Treatment
Early surgical treatment should be considered
if the patient is immunocompromised or has
diabetes. Surgical treatment involves proximal
and distal tendon exposure, and careful insertion
of a catheter or feeding tube into the tendon
sheath with copious intra-operative
irrigation. Postoperatively, the catheter may be
left in place for 24 hours to allow for further
low-flow irrigation.
45
(4) Fascial spaces infection
  • Infection from web space or from infected tendon
    sheath or from recent penetrating trauma to the
    hand may lead to infection of the deep fascial
    spaces of the palm.
  • Patient presents with pain of the whole hand and
    with movements of fingers and edema.
  • Treatment
  • ?. IV antibiotic.
  • ?. Drainage.

46
Carpal Tunnel Syndrome
47
Carpal Tunnel Syndrome
  • The carpal tunnel is a bony canal within the
    palm side aspect of the wrist that allows for the
    passage of the median nerve to the hand.

48
Carpal Tunnel Syndrome
  • Carpal Tunnel Syndrome (CTS) is a compressive
    neuropathy, i.e. it pinch's the median nerve
    within the wrist.

49
Causes of CTS
  • ? Systemic diseases
  • ? Hyper\ hypothyroidism
  • ? Rheumatoid arthritis
  • ? DM
  • ? Amyloidosis
  • ? Forceful or repetitive movement of the
    fingers and hand, wrist injuries or swelling of
    the tendon sheath can decrease the space
    available in the carpal tunnel.
  • ? Pregnancy and menopause
  • ? Smoking and obesity can each increase the
    risk of developing symptoms.

50
Clinical features of CTS
  • Its 8 times more common in women than men (age
    40-50 years).
  • ? Pain
  • waken in the early morning hours
  • With ? burning pain
  • ? tingling
  • ? numbness
  • May be relieved by
  • ? Hanging the arm over the
  • side of the bed.
  • ? shaking the arm
  • Little pain during the day
  • may develop in the arm and the shoulder
  • there also could be swelling in the hand,
  • increases at night

51
Clinical features of CTS
  • ? Parasthesia.
  • ? A sense of weakness in the hands and a
    tendency to drop objects, loss of gripping
    strength.
  • ? In late cases, there is wasting of the thenar
    muscles and weakness of thumb abduction.

52
Examination
Tinel sign Tap over median nerve at wrist
crease gtgtgt electric or tingling sensation
Thumb abduction Abductor pollicis brevis
53
Examination
Phalen maneuver Holding the wrist fully
palmarflexed for 1 mingt Paresthesia.ltltpositive
Wrist compression test (Durkan's test) pressure
over the median nerve proximal to the wrist,
appearance of symptoms within 30 seconds
positive
Durkan test is more sensitive than tinels sign
and phalen maneuver
54
INVESTIGATION
  • ?. Nerve conduction study (NCS).
  • Two electrodes are taped to the skin. A small
    shock is passed through the median nerve to see
    if electrical impulses are slowed in the carpal
    tunnel.
  • ?. Electromyogram (EMG).
  • This test can help determine if muscle damage
    has occurred.

55
Treatment
? Splinters - Prevent wrist flexion and pain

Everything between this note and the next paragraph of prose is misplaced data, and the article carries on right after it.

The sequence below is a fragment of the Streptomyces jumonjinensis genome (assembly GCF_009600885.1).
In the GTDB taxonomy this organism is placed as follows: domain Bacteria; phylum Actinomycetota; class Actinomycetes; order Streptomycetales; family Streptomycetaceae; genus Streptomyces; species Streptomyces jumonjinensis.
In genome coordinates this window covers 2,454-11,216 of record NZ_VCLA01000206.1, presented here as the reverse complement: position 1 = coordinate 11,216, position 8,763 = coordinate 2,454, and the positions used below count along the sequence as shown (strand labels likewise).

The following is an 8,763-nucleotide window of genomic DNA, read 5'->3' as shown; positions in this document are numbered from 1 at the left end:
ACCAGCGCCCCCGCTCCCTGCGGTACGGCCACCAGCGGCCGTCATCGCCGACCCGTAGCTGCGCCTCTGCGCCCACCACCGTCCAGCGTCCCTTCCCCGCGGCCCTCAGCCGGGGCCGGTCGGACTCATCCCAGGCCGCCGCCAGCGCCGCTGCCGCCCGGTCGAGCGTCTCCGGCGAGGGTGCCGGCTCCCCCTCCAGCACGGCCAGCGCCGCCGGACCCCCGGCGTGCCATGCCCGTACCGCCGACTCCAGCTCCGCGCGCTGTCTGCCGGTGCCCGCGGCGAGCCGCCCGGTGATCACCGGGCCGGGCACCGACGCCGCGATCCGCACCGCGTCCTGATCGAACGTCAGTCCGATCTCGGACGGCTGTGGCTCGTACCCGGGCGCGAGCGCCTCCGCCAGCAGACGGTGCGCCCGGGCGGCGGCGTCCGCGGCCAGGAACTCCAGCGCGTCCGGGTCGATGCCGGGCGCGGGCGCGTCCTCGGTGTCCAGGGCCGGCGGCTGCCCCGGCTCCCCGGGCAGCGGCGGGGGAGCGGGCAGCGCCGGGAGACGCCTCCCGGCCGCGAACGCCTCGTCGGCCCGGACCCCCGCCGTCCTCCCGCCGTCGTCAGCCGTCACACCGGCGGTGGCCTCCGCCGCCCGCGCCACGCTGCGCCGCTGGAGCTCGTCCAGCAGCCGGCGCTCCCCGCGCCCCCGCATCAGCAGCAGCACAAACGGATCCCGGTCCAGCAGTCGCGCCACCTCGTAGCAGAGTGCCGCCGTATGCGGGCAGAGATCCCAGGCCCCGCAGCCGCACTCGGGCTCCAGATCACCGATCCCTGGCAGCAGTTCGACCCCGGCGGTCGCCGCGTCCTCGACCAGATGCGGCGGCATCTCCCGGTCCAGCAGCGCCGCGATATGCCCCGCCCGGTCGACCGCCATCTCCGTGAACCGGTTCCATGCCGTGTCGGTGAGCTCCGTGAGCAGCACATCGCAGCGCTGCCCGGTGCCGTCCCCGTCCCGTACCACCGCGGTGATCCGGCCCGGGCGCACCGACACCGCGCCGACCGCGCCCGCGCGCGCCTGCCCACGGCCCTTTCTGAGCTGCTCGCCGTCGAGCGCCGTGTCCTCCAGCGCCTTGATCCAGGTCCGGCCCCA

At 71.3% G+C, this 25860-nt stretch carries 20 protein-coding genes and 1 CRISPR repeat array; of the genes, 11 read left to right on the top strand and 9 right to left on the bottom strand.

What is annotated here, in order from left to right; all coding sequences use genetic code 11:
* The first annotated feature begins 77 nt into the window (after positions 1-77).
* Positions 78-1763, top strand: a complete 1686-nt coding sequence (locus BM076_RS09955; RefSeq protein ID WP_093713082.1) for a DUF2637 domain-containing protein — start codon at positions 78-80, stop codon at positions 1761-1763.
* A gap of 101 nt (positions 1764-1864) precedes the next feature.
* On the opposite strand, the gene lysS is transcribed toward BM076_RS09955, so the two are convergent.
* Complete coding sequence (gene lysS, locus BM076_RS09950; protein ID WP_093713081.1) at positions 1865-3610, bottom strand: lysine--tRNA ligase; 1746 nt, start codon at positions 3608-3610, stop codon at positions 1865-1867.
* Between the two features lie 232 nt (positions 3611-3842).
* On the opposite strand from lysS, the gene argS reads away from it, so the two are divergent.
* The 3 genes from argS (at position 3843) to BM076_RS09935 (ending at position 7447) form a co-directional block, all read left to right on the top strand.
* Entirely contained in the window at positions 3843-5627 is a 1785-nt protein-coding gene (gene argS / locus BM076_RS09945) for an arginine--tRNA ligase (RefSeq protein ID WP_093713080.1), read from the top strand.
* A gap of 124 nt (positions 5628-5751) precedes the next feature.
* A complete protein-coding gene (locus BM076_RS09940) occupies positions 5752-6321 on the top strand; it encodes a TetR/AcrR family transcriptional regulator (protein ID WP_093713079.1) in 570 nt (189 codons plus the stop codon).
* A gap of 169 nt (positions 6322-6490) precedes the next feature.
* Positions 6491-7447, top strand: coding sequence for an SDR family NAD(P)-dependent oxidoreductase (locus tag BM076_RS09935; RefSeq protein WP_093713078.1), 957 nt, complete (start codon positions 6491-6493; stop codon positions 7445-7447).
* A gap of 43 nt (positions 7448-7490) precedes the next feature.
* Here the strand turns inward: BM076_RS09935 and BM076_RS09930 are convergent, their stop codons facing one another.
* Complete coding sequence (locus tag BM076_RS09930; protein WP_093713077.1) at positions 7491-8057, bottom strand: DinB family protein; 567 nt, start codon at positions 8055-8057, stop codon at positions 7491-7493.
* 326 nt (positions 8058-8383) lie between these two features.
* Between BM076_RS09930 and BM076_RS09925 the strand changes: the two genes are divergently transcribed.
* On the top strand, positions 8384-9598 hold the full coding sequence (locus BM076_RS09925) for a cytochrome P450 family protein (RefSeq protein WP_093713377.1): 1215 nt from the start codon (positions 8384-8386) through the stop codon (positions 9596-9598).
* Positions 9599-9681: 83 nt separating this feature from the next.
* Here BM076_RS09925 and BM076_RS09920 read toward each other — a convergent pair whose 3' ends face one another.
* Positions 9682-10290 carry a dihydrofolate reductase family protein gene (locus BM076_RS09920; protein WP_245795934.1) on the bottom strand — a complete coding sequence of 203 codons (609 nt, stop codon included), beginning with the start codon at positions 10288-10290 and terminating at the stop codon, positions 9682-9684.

appearance during sleep. - Preferable during
pregnancy.
? Corticosteroid injection into the carpal canal.
? Open surgical division of the transverse carpal
ligament (flexor retinaculum)
? Arthroscopic carpal tunnel release.
56
De Quervain's disease
  • It is a painful tenosynovitis due to relative
    narrowness of the common tendon sheath that
    surrounds 2 tendons of the thumb.
  • The swollen tendons and their coverings cause
    friction within the narrow tunnel, or sheath,
    through which they pass.

57
De Quervain's disease (cont.)
  • Most common in women aged 30-50 yrs
  • de Quervain's affects women 8 to 10 times more
    often than men.
  • The result is pain on the thumb side of the wrist
    joint.
  • The tendons usually involved are those of
    extensor pollicis brevis and abductor pollicis
    longus.

58
Causes of De Quervain's
  • ?. The most common cause is chronic overuse of
    the wrist.
  • ?. Direct injury to the wrist or tendon scar
    tissue can restrict movement of the tendons.
  • ?. Inflammatory arthritis (such as rheumatoid
    arthritis).
  • ?. Gardening, racquet sports may aggravate the
    condition.

59
Clinical features
  • ?. Pain on the radial side of the wrist
  • Patient can point to the painful area (at the
    very tip of radial styloid)
  • ?. Swelling along the course of the thumb tendons
  • ?. Positive Finkelsteins test
  • Hold the patients hand with the thumb tucked
    in inside the fist, then turn the wrist sharply
    toward the ulnar side. Pain over the radial side
    is a positive sign.

60
Treatment
  • ?. Splint that includes wrist and thumb.
  • (24 hours a day for 4 to 6 weeks to immobilize
    the affected area. )
  • ?. Avoid any activities that aggravate the
    condition.
  • ?. Anti-inflammatory medication (such as naproxen
    or ibuprofen).
  • ?. If symptoms continue, inject the area with
    cortisone to decrease pain and swelling.
  • ?. Resistant cases, need surgery

61
  • ?. Surgery for de Quervain's disease is an
    outpatient procedure done under local anesthesia.
  • ?. Surgical release of the tight sheath
    eliminates the friction.
  • ?. Upon recovery, an exercise program is done to
    strengthen thumb and wrist.
  • ?. Recovery times vary, depending on age,
    general health, and duration of symptoms.
  • ?. In cases that have developed gradually, the
    disease is usually more resistant.